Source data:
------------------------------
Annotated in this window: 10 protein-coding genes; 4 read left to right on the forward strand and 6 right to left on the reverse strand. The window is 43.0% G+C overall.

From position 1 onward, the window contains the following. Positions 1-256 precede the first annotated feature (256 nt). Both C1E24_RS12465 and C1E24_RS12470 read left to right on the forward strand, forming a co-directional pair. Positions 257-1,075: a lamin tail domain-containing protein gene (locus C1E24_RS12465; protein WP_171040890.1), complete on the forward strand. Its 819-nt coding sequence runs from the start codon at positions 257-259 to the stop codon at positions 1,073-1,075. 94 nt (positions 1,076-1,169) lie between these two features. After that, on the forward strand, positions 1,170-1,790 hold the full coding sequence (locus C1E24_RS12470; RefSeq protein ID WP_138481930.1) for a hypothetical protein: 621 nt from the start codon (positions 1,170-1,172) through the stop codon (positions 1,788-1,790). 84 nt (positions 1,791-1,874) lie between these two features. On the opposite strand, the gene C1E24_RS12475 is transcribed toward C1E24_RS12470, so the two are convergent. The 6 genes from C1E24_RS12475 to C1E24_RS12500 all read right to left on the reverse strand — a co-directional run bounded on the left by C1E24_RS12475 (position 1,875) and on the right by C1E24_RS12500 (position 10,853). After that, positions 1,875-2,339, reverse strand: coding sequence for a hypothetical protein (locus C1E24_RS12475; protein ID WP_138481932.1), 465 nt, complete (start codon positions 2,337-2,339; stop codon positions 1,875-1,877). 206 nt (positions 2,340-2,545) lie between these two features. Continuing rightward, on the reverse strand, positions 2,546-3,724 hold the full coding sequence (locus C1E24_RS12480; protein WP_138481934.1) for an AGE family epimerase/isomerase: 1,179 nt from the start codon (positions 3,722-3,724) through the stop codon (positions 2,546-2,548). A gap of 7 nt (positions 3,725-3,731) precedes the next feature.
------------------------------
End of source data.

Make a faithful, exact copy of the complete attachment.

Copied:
Annotated in this window: 10 protein-coding genes; 4 read left to right on the forward strand and 6 right to left on the reverse strand. The window is 43.0% G+C overall.

From position 1 onward, the window contains the following. Positions 1-256 precede the first annotated feature (256 nt). Both C1E24_RS12465 and C1E24_RS12470 read left to right on the forward strand, forming a co-directional pair. Positions 257-1,075: a lamin tail domain-containing protein gene (locus C1E24_RS12465; protein WP_171040890.1), complete on the forward strand. Its 819-nt coding sequence runs from the start codon at positions 257-259 to the stop codon at positions 1,073-1,075. 94 nt (positions 1,076-1,169) lie between these two features. After that, on the forward strand, positions 1,170-1,790 hold the full coding sequence (locus C1E24_RS12470; RefSeq protein ID WP_138481930.1) for a hypothetical protein: 621 nt from the start codon (positions 1,170-1,172) through the stop codon (positions 1,788-1,790). 84 nt (positions 1,791-1,874) lie between these two features. On the opposite strand, the gene C1E24_RS12475 is transcribed toward C1E24_RS12470, so the two are convergent. The 6 genes from C1E24_RS12475 to C1E24_RS12500 all read right to left on the reverse strand — a co-directional run bounded on the left by C1E24_RS12475 (position 1,875) and on the right by C1E24_RS12500 (position 10,853). After that, positions 1,875-2,339, reverse strand: coding sequence for a hypothetical protein (locus C1E24_RS12475; protein ID WP_138481932.1), 465 nt, complete (start codon positions 2,337-2,339; stop codon positions 1,875-1,877). 206 nt (positions 2,340-2,545) lie between these two features. Continuing rightward, on the reverse strand, positions 2,546-3,724 hold the full coding sequence (locus C1E24_RS12480; protein WP_138481934.1) for an AGE family epimerase/isomerase: 1,179 nt from the start codon (positions 3,722-3,724) through the stop codon (positions 2,546-2,548). A gap of 7 nt (positions 3,725-3,731) precedes the next feature.